Champions of Change: Women Veterans

It is our honor to celebrate the many accomplishments of our women veterans as our Champions of Change. At this time in our Nation's history there are more women serving in our Armed Forces than ever before. Since the creation of the Army Nurse Corps in 1901 women have been faithfully serving in our Armed Forces as nurses, mechanics, pilots, ship captains, unit commanders and more.  In these jobs women have found themselves on the front-lines, but by the Administration's decision to lift the ban on combat positions to women gives them a chance to serve in all military roles. The opportunities in and out of military service continue to expand for women. For many of them their selfless service does not end when they take off the uniform for the last time, instead they continue to serve not only their communities, but also the very people they stood side-by-side with.

Marsha Four is a shining example one of these women. She served in the Army as a nurse during the Vietnam War. After leaving the service she was determined to help her fellow veterans and founded a 95-bed transitional home for homeless veterans. She also founded  Mary E. Walker House, transitional residence program for homeless women veterans.

Marsha's story is just one of the many you will get to hear today from women who have dedicated their lives to the service of others. We are thrilled to be able to honor 14 incredible women in our Champions of Change event. Following their military service, these women have integrated back into the communities and become leaders in their schools, business, and local governments.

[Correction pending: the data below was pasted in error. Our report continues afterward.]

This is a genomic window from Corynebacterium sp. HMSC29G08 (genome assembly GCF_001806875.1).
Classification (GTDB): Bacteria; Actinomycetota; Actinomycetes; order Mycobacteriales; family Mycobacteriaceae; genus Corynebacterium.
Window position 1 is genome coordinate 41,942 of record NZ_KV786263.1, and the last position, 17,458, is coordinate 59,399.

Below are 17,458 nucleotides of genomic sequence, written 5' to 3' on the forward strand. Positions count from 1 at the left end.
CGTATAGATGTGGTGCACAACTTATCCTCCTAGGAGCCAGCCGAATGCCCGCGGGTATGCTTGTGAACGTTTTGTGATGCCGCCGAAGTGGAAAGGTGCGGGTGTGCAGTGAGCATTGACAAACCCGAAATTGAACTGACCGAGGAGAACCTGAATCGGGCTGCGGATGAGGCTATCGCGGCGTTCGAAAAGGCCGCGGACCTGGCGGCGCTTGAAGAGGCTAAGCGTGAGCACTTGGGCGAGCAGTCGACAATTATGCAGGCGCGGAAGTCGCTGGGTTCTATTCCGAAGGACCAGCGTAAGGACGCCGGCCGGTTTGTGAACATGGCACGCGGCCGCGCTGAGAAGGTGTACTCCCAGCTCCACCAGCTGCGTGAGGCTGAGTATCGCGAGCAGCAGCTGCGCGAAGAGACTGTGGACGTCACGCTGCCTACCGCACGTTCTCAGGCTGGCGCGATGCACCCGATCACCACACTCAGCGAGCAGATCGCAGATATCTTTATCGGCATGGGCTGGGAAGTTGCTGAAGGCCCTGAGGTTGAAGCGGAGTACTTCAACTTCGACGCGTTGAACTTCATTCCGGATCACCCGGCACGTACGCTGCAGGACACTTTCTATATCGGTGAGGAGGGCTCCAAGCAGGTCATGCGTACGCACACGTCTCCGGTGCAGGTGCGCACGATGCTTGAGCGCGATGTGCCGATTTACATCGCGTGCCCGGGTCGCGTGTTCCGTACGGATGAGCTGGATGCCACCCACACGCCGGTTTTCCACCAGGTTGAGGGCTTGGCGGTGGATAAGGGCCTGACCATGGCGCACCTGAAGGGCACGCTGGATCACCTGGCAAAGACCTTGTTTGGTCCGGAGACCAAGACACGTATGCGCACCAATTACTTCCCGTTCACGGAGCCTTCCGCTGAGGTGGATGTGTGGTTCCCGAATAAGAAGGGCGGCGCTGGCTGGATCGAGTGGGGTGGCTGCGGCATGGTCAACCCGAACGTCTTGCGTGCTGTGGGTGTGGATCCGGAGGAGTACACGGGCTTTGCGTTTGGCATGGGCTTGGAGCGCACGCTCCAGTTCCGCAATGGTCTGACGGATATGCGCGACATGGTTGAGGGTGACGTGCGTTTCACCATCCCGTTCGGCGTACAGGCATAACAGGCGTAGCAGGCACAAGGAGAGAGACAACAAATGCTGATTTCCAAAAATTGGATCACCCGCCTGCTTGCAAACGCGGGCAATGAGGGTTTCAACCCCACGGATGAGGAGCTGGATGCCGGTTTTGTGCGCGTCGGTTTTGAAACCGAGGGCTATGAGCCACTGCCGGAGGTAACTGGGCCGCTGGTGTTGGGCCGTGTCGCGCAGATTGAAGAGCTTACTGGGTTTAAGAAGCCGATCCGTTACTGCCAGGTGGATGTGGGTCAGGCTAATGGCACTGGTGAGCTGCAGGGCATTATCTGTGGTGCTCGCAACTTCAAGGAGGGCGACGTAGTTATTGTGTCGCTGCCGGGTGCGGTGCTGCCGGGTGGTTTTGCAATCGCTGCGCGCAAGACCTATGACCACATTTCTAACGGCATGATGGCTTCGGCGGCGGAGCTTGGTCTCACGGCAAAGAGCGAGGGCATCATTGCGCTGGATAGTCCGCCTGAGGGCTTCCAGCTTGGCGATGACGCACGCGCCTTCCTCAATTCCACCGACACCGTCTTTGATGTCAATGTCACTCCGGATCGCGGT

We couldn't possibly capture all the amazing contributions our women veterans are making across the nation. But we remain dedicated to the commitment we have made to all veterans. The Administration continues to demonstrate this promise by signing the Veteran Skills to Jobs Act, VOW to Hire Heroes Act, and an Executive Order to strengthen suicide prevention and veteran mental health care services. Joining Forces, led by First Lady Michelle Obama and Dr. Jill Biden, continue to enlist community and local support by securing veteran hiring commitments from corporations around the country, establishing educational commitments from state and national nursing organizations and nursing schools, and campaigning for state credentialing and licensing legislation to assist veterans in translating their hard earned skill sets to the civilian sector.

It is the combined dedication of the women we honor as Champions of Change, our local communities, corporations nationwide, the Administration, and many more that secure our Nation's commitment to those who serve. We were excited about the day's events, and excited to meet some of these amazing women.

Champions for Change: Women Veterans

  • Sharie Derrickson, Nashville TN. A Navy veteran and Vice President of New Wind, LLC  who sought out energy start-up companies to join.
  • Priscilla Mondt, Fayetteville AR. An Army & Desert Storm veteran with Bronze Star, as a VA Chaplain she runs a scholarship program for other chaplains.
  • Glenna Tinney, Arlington VA. A retired Navy Captain who has managed military domestic violence and sexual assault programs as a former Dep. Director of the Defense Task Force on Domestic Violence and current Program Coordinator for the Battered Women’s Justice Project.
  • Stacy Pearsall, Charleston SC. An Army veteran with three tours in Iraq which led to Bronze Star two time winner of NPPA Military Photographer of the Year. She owns Charleston Center for Photography and donates art to the Charleston VAMC.